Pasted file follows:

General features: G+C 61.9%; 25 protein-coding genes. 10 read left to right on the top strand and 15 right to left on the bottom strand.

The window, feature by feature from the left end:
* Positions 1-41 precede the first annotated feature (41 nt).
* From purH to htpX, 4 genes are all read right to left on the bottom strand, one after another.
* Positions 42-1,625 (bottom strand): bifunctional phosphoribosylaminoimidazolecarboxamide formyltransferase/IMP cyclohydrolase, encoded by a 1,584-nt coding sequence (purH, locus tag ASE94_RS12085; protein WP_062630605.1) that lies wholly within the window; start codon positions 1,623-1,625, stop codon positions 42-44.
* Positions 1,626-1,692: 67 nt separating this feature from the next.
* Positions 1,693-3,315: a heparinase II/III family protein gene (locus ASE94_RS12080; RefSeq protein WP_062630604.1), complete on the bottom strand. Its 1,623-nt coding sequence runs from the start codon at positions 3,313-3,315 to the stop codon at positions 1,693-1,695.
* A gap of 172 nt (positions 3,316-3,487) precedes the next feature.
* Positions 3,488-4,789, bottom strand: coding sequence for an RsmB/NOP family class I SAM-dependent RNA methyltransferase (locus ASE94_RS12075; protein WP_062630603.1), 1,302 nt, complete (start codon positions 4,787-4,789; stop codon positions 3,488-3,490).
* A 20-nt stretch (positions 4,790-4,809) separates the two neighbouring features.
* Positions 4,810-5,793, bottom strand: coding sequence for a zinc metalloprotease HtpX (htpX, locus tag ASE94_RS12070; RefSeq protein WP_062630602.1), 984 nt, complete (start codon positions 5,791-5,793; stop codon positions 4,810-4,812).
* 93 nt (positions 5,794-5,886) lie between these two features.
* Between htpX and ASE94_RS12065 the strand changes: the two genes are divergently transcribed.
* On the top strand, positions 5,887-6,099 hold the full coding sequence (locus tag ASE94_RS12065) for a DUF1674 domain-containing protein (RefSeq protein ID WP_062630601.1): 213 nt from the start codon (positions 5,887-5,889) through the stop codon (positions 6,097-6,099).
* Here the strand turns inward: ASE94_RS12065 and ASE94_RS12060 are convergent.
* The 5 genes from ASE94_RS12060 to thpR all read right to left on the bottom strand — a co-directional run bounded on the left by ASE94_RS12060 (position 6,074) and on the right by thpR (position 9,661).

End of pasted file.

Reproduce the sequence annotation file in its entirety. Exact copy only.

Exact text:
General features: G+C 61.9%; 25 protein-coding genes. 10 read left to right on the top strand and 15 right to left on the bottom strand.

The window, feature by feature from the left end:
* Positions 1-41 precede the first annotated feature (41 nt).
* From purH to htpX, 4 genes are all read right to left on the bottom strand, one after another.
* Positions 42-1,625 (bottom strand): bifunctional phosphoribosylaminoimidazolecarboxamide formyltransferase/IMP cyclohydrolase, encoded by a 1,584-nt coding sequence (purH, locus tag ASE94_RS12085; protein WP_062630605.1) that lies wholly within the window; start codon positions 1,623-1,625, stop codon positions 42-44.
* Positions 1,626-1,692: 67 nt separating this feature from the next.
* Positions 1,693-3,315: a heparinase II/III family protein gene (locus ASE94_RS12080; RefSeq protein WP_062630604.1), complete on the bottom strand. Its 1,623-nt coding sequence runs from the start codon at positions 3,313-3,315 to the stop codon at positions 1,693-1,695.
* A gap of 172 nt (positions 3,316-3,487) precedes the next feature.
* Positions 3,488-4,789, bottom strand: coding sequence for an RsmB/NOP family class I SAM-dependent RNA methyltransferase (locus ASE94_RS12075; protein WP_062630603.1), 1,302 nt, complete (start codon positions 4,787-4,789; stop codon positions 3,488-3,490).
* A 20-nt stretch (positions 4,790-4,809) separates the two neighbouring features.
* Positions 4,810-5,793, bottom strand: coding sequence for a zinc metalloprotease HtpX (htpX, locus tag ASE94_RS12070; RefSeq protein WP_062630602.1), 984 nt, complete (start codon positions 5,791-5,793; stop codon positions 4,810-4,812).
* 93 nt (positions 5,794-5,886) lie between these two features.
* Between htpX and ASE94_RS12065 the strand changes: the two genes are divergently transcribed.
* On the top strand, positions 5,887-6,099 hold the full coding sequence (locus tag ASE94_RS12065) for a DUF1674 domain-containing protein (RefSeq protein ID WP_062630601.1): 213 nt from the start codon (positions 5,887-5,889) through the stop codon (positions 6,097-6,099).
* Here the strand turns inward: ASE94_RS12065 and ASE94_RS12060 are convergent.
* The 5 genes from ASE94_RS12060 to thpR all read right to left on the bottom strand — a co-directional run bounded on the left by ASE94_RS12060 (position 6,074) and on the right by thpR (position 9,661).